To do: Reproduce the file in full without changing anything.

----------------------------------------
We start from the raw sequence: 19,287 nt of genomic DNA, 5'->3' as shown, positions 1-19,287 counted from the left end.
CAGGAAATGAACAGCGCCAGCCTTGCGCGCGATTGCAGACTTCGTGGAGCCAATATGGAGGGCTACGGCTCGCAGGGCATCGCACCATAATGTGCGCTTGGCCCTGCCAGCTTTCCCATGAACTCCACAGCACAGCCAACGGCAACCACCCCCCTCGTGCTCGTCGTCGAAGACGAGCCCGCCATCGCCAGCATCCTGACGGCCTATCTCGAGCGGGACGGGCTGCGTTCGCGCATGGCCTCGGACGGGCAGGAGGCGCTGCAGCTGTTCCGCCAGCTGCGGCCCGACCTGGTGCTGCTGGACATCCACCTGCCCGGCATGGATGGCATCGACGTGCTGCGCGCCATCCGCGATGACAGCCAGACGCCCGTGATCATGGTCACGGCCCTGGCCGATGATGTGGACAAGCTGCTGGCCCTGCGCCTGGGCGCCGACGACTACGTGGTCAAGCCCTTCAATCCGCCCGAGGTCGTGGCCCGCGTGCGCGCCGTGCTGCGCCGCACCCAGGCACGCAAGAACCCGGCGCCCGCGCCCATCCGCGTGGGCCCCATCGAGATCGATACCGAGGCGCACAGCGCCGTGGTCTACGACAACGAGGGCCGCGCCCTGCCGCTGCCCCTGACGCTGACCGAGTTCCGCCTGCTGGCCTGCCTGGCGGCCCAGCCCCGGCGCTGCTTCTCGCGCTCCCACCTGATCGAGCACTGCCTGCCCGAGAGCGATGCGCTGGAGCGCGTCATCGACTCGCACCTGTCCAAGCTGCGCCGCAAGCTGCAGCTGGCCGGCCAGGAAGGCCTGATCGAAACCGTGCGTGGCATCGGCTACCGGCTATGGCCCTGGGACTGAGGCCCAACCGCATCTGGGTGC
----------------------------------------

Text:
We start from the raw sequence: 19,287 nt of genomic DNA, 5'->3' as shown, positions 1-19,287 counted from the left end.
CAGGAAATGAACAGCGCCAGCCTTGCGCGCGATTGCAGACTTCGTGGAGCCAATATGGAGGGCTACGGCTCGCAGGGCATCGCACCATAATGTGCGCTTGGCCCTGCCAGCTTTCCCATGAACTCCACAGCACAGCCAACGGCAACCACCCCCCTCGTGCTCGTCGTCGAAGACGAGCCCGCCATCGCCAGCATCCTGACGGCCTATCTCGAGCGGGACGGGCTGCGTTCGCGCATGGCCTCGGACGGGCAGGAGGCGCTGCAGCTGTTCCGCCAGCTGCGGCCCGACCTGGTGCTGCTGGACATCCACCTGCCCGGCATGGATGGCATCGACGTGCTGCGCGCCATCCGCGATGACAGCCAGACGCCCGTGATCATGGTCACGGCCCTGGCCGATGATGTGGACAAGCTGCTGGCCCTGCGCCTGGGCGCCGACGACTACGTGGTCAAGCCCTTCAATCCGCCCGAGGTCGTGGCCCGCGTGCGCGCCGTGCTGCGCCGCACCCAGGCACGCAAGAACCCGGCGCCCGCGCCCATCCGCGTGGGCCCCATCGAGATCGATACCGAGGCGCACAGCGCCGTGGTCTACGACAACGAGGGCCGCGCCCTGCCGCTGCCCCTGACGCTGACCGAGTTCCGCCTGCTGGCCTGCCTGGCGGCCCAGCCCCGGCGCTGCTTCTCGCGCTCCCACCTGATCGAGCACTGCCTGCCCGAGAGCGATGCGCTGGAGCGCGTCATCGACTCGCACCTGTCCAAGCTGCGCCGCAAGCTGCAGCTGGCCGGCCAGGAAGGCCTGATCGAAACCGTGCGTGGCATCGGCTACCGGCTATGGCCCTGGGACTGAGGCCCAACCGCATCTGGGTGC